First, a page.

And this is the point where I have to offer some gratitude. A good number of you all plunked down a few bucks to buy a copy of “Outsider,” and for that I’m hugely grateful. You invested in the thing that took me a few years to build. My sister and parents became a pro bono marketing machine, so there are a bunch of copies of the book floating around in Texas right now. And more of you helped the cause by word-of-mouth via social media and in person with your friends and family. It really does take a village.

So what now? Well, there’s always something on the fire. A few interviews done here, a few more to get there. A chapter written. I guess I need a little more time in the shop.

If you haven’t read ‘Outsider’ and would like a copy, you can order it here.

Bob Doucette

A break in the storms and some time on the trail

Look how green that is.

The weird weather cycles have kept me away from the trails of late. We get big storms, huge rain dumps, maybe a day of no action, and then it starts all over again. It’s been like this for a couple of months now.

It’s not that I’m shy about getting dirty. I’ve gone through plenty of mud. But a big part of me believes in giving the trails a chance to dry out before I beat them up with my boots. It’s been too long, though — too many rained-out weekends, too many tornado warnings, and too much flooding. I’ve put in enough road miles. My feet need more dirt and less pavement.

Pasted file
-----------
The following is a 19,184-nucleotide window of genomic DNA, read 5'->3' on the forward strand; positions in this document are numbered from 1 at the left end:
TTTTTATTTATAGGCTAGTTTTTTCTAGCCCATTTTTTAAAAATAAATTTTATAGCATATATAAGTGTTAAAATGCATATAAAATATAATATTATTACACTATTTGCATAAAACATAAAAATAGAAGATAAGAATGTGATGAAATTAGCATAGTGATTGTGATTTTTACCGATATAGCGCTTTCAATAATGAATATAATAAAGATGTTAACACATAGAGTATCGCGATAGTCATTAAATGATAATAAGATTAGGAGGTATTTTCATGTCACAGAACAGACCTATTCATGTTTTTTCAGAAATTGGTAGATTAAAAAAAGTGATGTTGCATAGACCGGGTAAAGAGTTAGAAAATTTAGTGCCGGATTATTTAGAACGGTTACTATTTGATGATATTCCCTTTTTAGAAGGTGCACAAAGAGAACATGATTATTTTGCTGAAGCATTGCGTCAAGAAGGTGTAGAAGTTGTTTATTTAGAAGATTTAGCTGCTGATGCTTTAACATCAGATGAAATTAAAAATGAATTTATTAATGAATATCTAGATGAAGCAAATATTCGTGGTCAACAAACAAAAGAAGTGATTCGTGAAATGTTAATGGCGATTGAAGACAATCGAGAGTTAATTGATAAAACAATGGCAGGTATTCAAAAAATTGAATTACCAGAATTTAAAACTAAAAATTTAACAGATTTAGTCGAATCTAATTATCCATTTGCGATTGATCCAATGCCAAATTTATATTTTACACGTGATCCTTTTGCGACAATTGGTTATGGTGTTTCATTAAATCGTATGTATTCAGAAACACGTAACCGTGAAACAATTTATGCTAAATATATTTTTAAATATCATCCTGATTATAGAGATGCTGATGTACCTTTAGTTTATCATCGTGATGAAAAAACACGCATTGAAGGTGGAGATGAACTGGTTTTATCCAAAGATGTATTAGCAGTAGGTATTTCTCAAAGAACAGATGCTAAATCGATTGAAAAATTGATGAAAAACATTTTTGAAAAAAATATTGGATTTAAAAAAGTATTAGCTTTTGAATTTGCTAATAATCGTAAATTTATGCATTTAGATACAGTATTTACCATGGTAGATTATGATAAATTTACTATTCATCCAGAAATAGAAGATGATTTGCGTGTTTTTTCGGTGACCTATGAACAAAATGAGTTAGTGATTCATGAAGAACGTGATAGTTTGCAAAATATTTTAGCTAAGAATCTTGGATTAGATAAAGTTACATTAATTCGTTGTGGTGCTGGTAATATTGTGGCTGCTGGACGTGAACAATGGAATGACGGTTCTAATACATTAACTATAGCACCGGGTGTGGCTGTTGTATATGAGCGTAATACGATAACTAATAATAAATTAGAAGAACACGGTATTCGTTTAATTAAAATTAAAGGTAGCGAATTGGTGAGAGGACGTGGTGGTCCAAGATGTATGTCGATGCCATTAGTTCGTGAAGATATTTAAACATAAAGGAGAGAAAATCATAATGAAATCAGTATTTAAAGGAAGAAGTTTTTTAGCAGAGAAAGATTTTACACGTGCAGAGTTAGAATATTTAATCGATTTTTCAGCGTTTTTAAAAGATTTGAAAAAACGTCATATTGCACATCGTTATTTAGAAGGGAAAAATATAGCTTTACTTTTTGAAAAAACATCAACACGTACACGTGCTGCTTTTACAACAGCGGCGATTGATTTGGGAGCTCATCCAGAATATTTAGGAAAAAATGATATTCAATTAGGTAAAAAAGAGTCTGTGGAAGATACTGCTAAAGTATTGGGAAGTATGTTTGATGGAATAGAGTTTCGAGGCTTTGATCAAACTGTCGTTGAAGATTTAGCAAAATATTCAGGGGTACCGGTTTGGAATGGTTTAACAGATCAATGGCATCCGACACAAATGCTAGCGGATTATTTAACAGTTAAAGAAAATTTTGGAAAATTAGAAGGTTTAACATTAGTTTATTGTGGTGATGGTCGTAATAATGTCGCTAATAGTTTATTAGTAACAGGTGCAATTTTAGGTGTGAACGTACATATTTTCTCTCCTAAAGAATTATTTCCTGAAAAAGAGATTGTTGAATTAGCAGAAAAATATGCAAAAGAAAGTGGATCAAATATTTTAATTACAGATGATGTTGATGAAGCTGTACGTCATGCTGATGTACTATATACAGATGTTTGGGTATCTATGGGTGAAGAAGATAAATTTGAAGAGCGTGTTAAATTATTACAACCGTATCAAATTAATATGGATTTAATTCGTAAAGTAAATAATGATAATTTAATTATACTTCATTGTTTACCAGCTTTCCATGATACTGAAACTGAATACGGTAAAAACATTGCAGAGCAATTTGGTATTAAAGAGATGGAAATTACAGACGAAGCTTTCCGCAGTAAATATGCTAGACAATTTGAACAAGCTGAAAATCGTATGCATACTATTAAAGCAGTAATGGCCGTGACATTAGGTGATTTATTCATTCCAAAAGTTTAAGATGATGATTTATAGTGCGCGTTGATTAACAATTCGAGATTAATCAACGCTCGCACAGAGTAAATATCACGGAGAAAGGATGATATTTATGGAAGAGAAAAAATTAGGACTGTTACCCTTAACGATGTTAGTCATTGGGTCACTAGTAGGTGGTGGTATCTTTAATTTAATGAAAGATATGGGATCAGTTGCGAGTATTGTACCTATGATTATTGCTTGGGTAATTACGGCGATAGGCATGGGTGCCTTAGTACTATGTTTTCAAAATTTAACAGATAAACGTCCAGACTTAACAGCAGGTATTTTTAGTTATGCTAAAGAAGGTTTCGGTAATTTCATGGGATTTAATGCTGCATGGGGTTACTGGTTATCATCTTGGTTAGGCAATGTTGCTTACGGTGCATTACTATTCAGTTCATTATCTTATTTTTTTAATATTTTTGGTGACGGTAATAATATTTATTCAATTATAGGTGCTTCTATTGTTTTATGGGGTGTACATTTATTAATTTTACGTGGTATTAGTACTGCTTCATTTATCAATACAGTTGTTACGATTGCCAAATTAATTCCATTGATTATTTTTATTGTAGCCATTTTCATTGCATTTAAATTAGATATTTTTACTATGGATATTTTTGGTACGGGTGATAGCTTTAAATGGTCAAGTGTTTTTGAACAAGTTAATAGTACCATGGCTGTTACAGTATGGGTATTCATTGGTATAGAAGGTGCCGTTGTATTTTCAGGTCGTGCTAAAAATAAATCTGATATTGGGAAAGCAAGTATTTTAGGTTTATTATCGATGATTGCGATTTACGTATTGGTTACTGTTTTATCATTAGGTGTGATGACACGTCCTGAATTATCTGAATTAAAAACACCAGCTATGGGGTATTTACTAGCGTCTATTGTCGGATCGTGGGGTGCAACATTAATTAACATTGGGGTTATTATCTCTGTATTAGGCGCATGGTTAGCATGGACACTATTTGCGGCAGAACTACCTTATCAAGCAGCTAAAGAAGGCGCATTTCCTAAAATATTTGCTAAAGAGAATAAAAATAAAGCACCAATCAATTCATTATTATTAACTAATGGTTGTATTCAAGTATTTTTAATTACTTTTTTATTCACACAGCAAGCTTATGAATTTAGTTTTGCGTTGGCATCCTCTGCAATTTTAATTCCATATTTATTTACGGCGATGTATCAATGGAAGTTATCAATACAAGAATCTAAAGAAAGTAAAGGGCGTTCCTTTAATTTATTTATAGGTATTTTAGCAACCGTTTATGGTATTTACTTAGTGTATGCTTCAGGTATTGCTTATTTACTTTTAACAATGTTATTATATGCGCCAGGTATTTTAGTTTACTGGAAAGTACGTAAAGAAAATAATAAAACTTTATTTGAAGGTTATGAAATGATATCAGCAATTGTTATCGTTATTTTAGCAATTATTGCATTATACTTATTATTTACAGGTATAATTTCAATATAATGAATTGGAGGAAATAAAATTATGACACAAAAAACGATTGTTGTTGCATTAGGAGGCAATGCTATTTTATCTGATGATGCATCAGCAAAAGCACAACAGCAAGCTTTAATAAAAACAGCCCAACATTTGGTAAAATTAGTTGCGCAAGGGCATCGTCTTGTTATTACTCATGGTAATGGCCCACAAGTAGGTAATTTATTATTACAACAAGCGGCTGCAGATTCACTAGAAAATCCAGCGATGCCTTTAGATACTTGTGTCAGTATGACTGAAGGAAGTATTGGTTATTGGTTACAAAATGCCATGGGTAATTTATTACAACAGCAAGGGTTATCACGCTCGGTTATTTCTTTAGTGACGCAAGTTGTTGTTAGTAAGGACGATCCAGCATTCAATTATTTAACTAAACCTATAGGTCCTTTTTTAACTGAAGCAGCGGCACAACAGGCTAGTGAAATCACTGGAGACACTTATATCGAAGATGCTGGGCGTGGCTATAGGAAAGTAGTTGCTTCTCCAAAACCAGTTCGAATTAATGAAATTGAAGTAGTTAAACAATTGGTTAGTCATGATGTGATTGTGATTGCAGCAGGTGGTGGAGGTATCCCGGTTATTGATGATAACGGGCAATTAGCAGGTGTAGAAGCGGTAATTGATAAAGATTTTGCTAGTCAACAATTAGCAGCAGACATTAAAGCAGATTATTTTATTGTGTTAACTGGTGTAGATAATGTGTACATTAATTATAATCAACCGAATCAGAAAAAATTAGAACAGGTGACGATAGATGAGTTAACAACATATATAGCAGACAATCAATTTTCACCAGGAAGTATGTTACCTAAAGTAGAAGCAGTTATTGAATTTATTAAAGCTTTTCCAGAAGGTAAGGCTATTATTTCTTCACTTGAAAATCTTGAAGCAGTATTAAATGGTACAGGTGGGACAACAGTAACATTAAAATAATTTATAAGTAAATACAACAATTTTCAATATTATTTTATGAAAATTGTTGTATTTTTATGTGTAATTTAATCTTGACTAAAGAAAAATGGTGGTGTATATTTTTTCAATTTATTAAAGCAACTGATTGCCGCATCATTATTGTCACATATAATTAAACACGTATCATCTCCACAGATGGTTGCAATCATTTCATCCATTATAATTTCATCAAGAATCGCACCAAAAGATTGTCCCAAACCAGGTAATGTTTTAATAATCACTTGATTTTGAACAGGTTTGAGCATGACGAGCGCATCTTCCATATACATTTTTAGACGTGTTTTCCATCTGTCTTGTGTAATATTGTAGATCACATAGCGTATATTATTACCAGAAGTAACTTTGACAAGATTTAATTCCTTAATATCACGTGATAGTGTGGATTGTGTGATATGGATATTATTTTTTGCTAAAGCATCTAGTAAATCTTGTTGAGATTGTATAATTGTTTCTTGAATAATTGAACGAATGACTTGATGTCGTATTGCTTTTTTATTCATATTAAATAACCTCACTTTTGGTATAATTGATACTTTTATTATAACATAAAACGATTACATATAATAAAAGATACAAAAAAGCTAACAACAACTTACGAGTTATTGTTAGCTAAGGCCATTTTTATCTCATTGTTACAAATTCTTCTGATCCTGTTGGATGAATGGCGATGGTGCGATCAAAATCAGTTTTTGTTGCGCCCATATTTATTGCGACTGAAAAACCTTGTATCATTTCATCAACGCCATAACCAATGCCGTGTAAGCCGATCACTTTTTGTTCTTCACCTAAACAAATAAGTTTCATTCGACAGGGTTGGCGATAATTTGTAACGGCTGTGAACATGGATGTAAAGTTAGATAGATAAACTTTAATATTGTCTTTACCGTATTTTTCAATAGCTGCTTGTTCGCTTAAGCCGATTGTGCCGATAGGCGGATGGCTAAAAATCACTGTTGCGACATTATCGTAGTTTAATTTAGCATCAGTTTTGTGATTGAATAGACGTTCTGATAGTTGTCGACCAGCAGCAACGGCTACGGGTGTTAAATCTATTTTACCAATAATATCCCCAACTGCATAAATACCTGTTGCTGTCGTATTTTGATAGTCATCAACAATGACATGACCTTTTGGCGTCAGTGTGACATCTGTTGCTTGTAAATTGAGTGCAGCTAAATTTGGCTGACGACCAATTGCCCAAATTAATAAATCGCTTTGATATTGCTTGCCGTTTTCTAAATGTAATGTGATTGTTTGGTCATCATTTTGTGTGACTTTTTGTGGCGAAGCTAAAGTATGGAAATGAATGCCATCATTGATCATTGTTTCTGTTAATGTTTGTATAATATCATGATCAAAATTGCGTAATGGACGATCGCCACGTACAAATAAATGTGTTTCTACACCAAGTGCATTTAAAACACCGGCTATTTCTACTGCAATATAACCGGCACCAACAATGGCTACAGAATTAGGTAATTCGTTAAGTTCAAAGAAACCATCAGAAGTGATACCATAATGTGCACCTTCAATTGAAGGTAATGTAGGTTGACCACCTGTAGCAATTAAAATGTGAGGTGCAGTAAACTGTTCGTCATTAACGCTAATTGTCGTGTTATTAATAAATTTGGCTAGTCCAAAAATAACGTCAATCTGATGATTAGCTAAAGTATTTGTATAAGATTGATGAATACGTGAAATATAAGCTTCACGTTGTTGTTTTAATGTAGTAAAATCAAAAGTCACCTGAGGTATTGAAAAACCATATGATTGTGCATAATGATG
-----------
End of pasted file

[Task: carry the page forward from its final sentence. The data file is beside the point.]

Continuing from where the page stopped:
I finally caught a break this week. The rain backed off long enough for me to get out on the trails and at least hike a few miles. Man, I needed that.

All this went down around the same time another series of articles came out extolling the benefits of spending at least a couple of hours every week in nature. Not in a park, or in your yard, but in true natural settings like a forest. You don’t get the same sounds, smells and sights in man-made “natural” settings as you do in the woods.

What I noticed was the change of seasons. It’s summer now, and the forest has, indeed, moved on from spring.

Seen on the trail: things that grow.

First of all, the foliage has gone from that bright “new growth” green of spring to a more mature, deeper shade. It’s still dense — the heavy spring rains have guaranteed that. But the greens are darker, maybe even flatter, as trees, bushes and grasses maximize their ability to turn bright sunlight into sustenance.